Consensual Issues (part 2): The Problem is in the Definition

It’s amazing how so much of what we do in the lifestyle turns on a single word:


It seems simple.

I consent to a surgical procedure.
I consent to you preparing a meal as I selected from the menu.
I consent to kiss you.
I consent to giving you a hug.
I consent to you leaving my ass to be a bloody mess.

Ah, consent.

It’s an extremely powerful, seven-letter word.  In lifestyle terms, it is the most sacred word we use. It establishes an agreement – an understanding – and gives permission for us to move forward in doing something.  It’s the green light and the antithesis to “Red!,” “Stop!” and “Quit using that &#$@% thing, dammit!”

Consent is at the heart of the things we do to one another.

In the outside world, we keep assuring the vanillas that, because there’s consent, there’s nothing else to worry about.  “I know what I’m doing; it’s okay.”  Even if it seems to them that we’re completely insane for doing something, if we’re consenting to it, it’s okay.  We sometimes compare ourselves to the likes of those that partake in extreme sports (e.g., skydiving, climbing tall buildings or radio towers, motorcycle jumping and other daredevil antics).  “We are doing the same thing. We know what we’re getting into, therefore, my vanilla worriers, it’s okay.  I know what I’m doing.  I’m a trained professional.”  🙂

Definition problems:  I’m not a boxing or ultimate fighter championship fan.  I don’t see how the goal of beating your opponent into submission (or death) is an adequate sport, and this would be why I wouldn’t last very long in a gladiator ring.  The opponents agree to, and consent to, engage each other to the brink of brutality.  No problem, right?  As long as boxer A and boxer B consent, we should get our rumble on and let them duke it out, right?

That’s when some folks start to question the sanity of the decision to consent.  That’s where folks start questioning whether or not we’re capable of deciding – if we’re sane enough to consent.  It goes back to “no self-respecting person would allow themselves to be beaten by another.”  Yet, here we are – here the community is.  That’s also usually when they start commenting how “crazy” that is and quickly pigeon-holing us into the “special needs” folder.

That’s the problem with consent: others are trying to make the determination for us.

Folks tend to invoke their own thoughts and prejudices, without considering that it is not their place to judge, scorn, or shun.  If folks say they consent, then we need to take them at their word that they rationally arrived at that decision, even if we have severe misgivings, suspicions, or hunches to the contrary.  In another words:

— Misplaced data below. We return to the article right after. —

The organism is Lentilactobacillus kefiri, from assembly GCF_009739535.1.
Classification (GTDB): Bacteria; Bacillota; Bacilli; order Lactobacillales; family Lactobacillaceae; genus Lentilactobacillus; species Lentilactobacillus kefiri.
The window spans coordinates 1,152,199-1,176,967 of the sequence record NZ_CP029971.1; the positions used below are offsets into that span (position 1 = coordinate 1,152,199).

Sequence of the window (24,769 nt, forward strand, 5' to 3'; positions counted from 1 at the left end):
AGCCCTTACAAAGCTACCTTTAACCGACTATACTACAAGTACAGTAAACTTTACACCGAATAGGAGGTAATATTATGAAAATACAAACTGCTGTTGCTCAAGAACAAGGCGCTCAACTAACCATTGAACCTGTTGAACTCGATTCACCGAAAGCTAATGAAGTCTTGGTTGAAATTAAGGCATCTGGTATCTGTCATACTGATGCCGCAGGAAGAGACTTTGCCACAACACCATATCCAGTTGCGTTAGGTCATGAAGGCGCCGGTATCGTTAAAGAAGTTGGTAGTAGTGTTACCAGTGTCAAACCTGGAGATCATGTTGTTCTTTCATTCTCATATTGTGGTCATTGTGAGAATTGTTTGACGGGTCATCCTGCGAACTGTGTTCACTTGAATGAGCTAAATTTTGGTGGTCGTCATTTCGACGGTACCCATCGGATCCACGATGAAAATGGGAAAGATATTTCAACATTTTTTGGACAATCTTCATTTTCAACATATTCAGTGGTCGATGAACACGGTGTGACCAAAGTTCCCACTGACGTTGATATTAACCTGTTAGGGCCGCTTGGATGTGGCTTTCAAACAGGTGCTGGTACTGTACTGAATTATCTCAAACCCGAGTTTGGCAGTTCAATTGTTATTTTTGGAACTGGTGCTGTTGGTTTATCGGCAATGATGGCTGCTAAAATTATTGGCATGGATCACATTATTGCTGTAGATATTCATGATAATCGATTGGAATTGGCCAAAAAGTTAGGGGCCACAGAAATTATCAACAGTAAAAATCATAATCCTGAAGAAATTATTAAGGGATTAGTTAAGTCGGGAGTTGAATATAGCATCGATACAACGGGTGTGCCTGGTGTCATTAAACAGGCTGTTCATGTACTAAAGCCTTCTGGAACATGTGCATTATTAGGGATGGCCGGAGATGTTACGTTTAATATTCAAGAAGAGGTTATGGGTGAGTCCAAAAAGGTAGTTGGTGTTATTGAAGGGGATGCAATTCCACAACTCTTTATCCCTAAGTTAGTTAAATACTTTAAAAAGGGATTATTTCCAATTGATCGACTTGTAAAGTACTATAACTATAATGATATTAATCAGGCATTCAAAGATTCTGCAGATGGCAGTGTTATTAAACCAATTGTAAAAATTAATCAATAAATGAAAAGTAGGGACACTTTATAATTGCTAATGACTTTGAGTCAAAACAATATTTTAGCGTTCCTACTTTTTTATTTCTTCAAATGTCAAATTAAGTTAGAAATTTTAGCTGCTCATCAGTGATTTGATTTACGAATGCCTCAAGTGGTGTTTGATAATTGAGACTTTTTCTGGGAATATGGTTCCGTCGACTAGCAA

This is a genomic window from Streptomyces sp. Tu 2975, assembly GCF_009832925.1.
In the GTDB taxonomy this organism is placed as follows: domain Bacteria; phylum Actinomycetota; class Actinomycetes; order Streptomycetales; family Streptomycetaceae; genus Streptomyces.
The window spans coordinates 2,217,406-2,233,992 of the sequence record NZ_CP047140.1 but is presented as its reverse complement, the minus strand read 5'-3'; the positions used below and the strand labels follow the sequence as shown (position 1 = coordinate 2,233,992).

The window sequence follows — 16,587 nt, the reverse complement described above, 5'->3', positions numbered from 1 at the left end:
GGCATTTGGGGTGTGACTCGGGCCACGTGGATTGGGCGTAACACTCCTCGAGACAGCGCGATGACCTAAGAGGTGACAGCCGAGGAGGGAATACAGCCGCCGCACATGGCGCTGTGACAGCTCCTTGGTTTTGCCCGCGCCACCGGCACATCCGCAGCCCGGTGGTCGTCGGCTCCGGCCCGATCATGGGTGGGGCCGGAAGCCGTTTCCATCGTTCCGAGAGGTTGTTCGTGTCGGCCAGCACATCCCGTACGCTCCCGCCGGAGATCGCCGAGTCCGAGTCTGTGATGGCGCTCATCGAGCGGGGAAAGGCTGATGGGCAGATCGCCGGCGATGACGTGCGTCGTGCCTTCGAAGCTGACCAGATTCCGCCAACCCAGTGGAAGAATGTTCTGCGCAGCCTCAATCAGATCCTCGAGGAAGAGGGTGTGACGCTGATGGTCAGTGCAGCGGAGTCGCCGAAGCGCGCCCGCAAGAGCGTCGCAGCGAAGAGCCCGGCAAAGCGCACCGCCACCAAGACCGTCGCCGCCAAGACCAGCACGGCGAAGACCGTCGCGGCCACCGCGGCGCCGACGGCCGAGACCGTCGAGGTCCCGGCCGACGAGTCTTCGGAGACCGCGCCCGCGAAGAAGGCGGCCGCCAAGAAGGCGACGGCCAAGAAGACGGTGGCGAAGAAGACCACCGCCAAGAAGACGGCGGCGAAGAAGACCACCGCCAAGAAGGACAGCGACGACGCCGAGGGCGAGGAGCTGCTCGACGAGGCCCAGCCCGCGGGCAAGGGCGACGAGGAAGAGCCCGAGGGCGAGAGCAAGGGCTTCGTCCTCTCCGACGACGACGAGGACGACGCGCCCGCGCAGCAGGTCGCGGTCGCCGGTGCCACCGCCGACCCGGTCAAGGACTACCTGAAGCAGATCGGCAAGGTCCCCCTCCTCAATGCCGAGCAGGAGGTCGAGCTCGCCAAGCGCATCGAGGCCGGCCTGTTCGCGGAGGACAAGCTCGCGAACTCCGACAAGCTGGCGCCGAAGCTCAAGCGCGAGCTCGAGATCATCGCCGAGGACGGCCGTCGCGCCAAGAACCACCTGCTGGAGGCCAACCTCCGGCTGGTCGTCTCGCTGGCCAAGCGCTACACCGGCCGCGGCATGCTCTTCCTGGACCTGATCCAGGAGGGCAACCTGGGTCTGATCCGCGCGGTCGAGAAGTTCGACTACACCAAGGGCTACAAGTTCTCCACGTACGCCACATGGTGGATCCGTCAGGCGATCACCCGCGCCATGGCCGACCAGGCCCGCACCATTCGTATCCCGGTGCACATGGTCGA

It’s not their place.
It’s our decision.
It’s our consent.

Normally, once consent is agreed upon and the scene played out, there are no issues.  Folks consenting to an established parameter of things, who then play within that established sandbox, reach its conclusion amicably.

But the predators and dangerous folks out there use the lifestyle’s consent paradigm against us.  They use consent like toilet paper – before discarding and flushing it away.  They misuse consent, disrespect it, and ultimately damage those around them, who come away wounded, hurt, and otherwise scarred.  That’s the origin for the the discussions happening out there.

Folks who habitually violate consent, whether in the lifestyle or not, have no place in society.  It’s really straight forward.  Either they get help and see why they did what they did or they face the ramifications for not owning up to it.  If someone repeatedly violates the consent derived between two people, it becomes a non-consensual situation.  Period.

Know what you’re consenting to:  If we went into a restaurant and ordered steak, we would be pretty upset if what we got was a veggie omelet.

“But I ordered steak?”

“I know, but veggie omelet was also on the menu and that’s what the cook decided to make you.”

We would leave in a huff and probably wouldn’t be back.

If that happened in a scene, it would be pretty easy to see that what was anticipated to occur, didn’t happen at all.  “All I wanted was a flogging; I didn’t expect to hug, kiss, and cuddle afterwards!”

Here enters the problem with consensual negotiations:  Know what you’re consenting to.

How does the d-type you’re considering having a scene with, handle their menu selection of things to do?  Are they going to expect you to endure a veggie omelet or are they going to give you what was consented to?  If you can’t answer either question, then you’re going into that situation knowingly blind.  You’re risking that things might fall outside the parameters that were negotiated.

Don’t assume:  One thing that drives me crazy at restaurants is when the server automatically assumes that I want lemon in my water.  Even if everyone else around me orders lemon and I say no, there are times the assumption (i.e., mistake) is made that I, too, wanted lemon.